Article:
Djellabahs for sale in Chefchaouen, Morocco. Photo by Ann Banks. Click on photo to return
Man in a local market in Morocco. photos by Kathryn Weir. Photographing Magical Morocco: Tips
Mud brick houses in Bougomez. Photos by Ann Banks . Read More about Morocco on GoNOMAD
to Janis Turk's article about Morocco.
Turk's article about Morocco. Read more GoNomad stories about Morocco:
Djellabahs for sale in Chefchaouen, Morocco. Photo by Ann Banks. Click on photo to return
Painting the town blue in Chefchaouen, Morocco. Photo by Ann Banks. Click on photo
Painting the town blue in Chefchaouen, Morocco. Photo by Ann Banks. Click on photo to enlarge
story about Chefchaouen. Read more articles about Morocco on Travel:
Saharan Soccer: Traveling with Children in Morocco By Cass Erikson "Y ou're taking your
with Gazelles in Morocco - Page Two By Janis Turk Days passed in a whirlwind of happiness A much like
further across than you need to. Morocco So I started to think about Morocco. Marrakech is reached
Tags: Helps Stephanie DiCarlo

Find the Volunteer Trip Suited for You with Trip180
Volunteering in New Orleans. Stephanie DiCarlo photo.Volunteering in New Orleans. Stephanie DiCarlo photo.
When we think of travel, oftentimes we see it as something the world will give us; sightseeing tours and new delicious food, beautiful places to relax or explore, hotels and planes and souvenirs. Most of the time, travel is synonymous with ‘vacation.’

There’s nothing wrong with traveling for a vacation, but another question that might be useful to ask, especially for the ready traveler, is what can we do for the world? It can be a daunting question, but the fact is, there is a lot that one person can do to improve lives abroad.

Where to start

So where do I start? you might be asking. As someone who’s been faced with this question before, I know that simply googling ‘volunteering abroad’ can yield vague and overwhelming results. Luckily a new website called Trip180 can help you connect with the perfect volunteer organization.

All you have to do is make an account to get started, and then you can easily narrow down what you want to do and where you want to go, even how much it costs. The steps are stated simply on the site:

"A nonprofit posts an opportunity on the site, you browse through and apply to the opportunity of your choice, you and the nonprophit chat directly about the offered experience, the nonprofit approves you, you transfer fees to the to the non-profit, and finallly, you can travel with a purpose!"

Cater your volunteer experience specifically to your abilities

The site helps to match you with the perfect volunteer experience-- whether you want to help youth and children, community development, education, wildlife, hunger, human rights, or the environment. There really is no limitation on what you can do, which makes it easier for you to decide what it is that you think you can most contribute to.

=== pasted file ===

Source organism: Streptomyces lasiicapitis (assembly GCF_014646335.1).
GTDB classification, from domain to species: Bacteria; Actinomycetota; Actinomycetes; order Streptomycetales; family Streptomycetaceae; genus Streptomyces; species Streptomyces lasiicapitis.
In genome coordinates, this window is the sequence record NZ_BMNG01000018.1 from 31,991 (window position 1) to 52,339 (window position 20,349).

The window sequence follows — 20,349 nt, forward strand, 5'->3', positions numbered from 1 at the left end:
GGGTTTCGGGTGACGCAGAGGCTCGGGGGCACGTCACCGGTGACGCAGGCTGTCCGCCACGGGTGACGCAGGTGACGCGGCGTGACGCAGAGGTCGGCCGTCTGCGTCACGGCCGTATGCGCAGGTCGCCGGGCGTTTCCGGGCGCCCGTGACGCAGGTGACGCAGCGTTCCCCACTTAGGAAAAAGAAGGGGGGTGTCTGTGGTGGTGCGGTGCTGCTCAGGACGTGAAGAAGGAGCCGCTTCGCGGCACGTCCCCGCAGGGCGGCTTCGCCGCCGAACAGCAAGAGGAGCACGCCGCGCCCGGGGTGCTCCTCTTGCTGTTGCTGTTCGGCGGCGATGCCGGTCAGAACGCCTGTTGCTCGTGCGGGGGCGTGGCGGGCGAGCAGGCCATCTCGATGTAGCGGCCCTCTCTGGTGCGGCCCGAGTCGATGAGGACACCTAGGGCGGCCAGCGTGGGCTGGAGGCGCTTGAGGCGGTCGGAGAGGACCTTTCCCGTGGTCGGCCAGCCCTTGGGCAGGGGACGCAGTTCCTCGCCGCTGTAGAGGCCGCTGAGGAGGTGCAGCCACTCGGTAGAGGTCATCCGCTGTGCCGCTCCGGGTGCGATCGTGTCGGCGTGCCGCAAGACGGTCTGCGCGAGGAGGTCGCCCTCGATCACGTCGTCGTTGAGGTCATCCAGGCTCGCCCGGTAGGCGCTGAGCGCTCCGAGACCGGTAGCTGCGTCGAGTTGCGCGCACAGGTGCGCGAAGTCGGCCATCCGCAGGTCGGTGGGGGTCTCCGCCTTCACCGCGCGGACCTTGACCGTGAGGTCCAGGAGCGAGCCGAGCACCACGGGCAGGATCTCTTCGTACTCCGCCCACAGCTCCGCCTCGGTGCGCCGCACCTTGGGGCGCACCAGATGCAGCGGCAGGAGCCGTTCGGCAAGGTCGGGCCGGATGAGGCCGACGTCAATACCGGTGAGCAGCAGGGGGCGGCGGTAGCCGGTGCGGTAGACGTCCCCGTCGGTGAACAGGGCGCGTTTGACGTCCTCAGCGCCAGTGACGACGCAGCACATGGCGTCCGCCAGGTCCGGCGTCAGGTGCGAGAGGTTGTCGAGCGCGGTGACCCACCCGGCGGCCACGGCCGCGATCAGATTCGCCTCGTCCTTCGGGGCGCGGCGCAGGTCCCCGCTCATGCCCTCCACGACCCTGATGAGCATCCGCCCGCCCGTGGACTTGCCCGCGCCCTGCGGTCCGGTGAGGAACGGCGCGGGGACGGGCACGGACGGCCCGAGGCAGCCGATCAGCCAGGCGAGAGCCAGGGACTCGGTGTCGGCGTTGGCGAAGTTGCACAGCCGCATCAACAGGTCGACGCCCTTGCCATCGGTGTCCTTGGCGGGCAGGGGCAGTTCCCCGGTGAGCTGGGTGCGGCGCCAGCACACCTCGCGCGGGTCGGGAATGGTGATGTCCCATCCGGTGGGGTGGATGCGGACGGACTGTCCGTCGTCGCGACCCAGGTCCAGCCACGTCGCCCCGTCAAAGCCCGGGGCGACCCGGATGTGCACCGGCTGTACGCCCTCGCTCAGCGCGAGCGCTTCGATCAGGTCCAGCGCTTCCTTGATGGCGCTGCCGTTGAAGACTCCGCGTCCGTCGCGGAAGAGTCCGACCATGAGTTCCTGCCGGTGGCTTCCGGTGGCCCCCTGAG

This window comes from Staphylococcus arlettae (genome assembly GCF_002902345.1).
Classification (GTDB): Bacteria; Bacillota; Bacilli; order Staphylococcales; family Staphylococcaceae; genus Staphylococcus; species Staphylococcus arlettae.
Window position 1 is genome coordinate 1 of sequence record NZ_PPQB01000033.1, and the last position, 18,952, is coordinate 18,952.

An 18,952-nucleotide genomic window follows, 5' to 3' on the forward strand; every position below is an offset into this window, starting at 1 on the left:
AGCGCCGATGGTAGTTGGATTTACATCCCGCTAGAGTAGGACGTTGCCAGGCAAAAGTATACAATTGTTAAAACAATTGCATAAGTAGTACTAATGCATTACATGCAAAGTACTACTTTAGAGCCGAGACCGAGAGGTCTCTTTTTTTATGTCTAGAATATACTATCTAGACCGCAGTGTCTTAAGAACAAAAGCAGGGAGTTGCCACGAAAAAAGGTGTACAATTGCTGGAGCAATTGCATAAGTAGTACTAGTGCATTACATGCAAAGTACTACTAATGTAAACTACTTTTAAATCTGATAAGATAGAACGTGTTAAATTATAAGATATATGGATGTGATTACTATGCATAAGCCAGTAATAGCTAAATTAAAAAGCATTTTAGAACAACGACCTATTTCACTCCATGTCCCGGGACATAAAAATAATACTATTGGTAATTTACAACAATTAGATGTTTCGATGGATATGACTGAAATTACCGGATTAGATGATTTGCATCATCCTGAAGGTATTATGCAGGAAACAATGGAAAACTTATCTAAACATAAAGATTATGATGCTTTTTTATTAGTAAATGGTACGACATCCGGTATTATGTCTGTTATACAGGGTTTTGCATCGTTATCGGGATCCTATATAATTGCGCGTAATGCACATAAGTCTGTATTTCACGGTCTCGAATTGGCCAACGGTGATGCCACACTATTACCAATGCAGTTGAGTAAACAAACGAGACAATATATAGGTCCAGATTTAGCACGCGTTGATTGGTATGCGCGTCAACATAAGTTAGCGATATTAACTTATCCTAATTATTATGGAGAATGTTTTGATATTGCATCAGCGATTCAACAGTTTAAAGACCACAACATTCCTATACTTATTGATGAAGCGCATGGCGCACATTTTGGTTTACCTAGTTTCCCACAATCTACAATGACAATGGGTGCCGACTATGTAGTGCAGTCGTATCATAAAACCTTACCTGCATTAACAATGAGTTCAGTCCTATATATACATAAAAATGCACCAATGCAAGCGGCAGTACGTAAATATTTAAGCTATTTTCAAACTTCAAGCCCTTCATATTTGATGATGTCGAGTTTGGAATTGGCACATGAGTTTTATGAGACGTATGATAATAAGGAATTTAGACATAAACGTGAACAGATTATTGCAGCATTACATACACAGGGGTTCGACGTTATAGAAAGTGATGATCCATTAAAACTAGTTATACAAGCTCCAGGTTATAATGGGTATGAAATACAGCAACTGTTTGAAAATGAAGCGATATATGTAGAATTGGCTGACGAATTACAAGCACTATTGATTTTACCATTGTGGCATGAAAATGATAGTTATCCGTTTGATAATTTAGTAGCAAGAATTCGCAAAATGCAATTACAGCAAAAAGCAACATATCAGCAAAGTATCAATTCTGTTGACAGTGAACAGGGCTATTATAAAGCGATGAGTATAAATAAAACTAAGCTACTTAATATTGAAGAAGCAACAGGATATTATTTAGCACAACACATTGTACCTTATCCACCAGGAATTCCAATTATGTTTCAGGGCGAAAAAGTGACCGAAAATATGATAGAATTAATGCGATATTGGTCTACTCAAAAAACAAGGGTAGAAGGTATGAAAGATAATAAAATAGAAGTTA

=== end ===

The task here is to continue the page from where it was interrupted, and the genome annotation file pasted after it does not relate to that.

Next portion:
One user and blogger, a university student, had the desire to travel and help abroad, but found that volunteer traveling was as expensive, if not more expensive, than luxury traveling.

Without the funds to do this, she found herself incredibly disappointed, but when she found Trip 180, the site helped match her up with opportunities that matched her finances. “I can safely say that Trip180 provides high quality (and low cost) travel experiences,” she said. You can find opportunities to volunteer “without feeling defeated by your budget.”
When I was a university student myself, I took several volunteer trips down in New Orleans, Louisiana, traveling all the way from Boston to help the city recover from the lasting problems of hurricane Katrina.  I found it easy to resonate with the problem of money.

And as someone who loves to travel, my past experiences have inspired the desire in me to volunteer abroad in the future, which, now that I know about Trip180, seems a little less difficult to achieve. When you do it once, you’ll definitely want to do it again. 

It's about what you can do for others

While the goal of volunteering is certainly to help others, there is so much you yourself can get from it. It’s insight into other cultures that you would never find from simple sightseeing alone.
trip 180Volunteer for the environment.Volunteer for the environment.“Whether you want to build a community hospital in Haiti, help the scientists in the Brazilian rainforest, teach the children of Cambodia or help protect the reefs of Costa Rica there are thousands of nonprofits out there doing something you are passionate about who are in need of your skills, time and energy,” said another blogger for Trip180.

And while you volunteer, programs also offer tours and sightseeing so that you still can be a tourist-- while helping people at the same time.

During my time volunteering in New Orleans, we worked hard to help rebuild houses and meet the people in the communities we were serving, while also taking time to explore a city we’d never been in. However, it’s safe to say that the best, and most meaningful, part of a volunteer trip was seeing the difference I was making, even if small, in someone else’s life, whether it be one person, a community, even animals or the environment.

And if you’re part of an organization, there are ways to get connected through Trip180 to alert travelers of your program, and recruit them!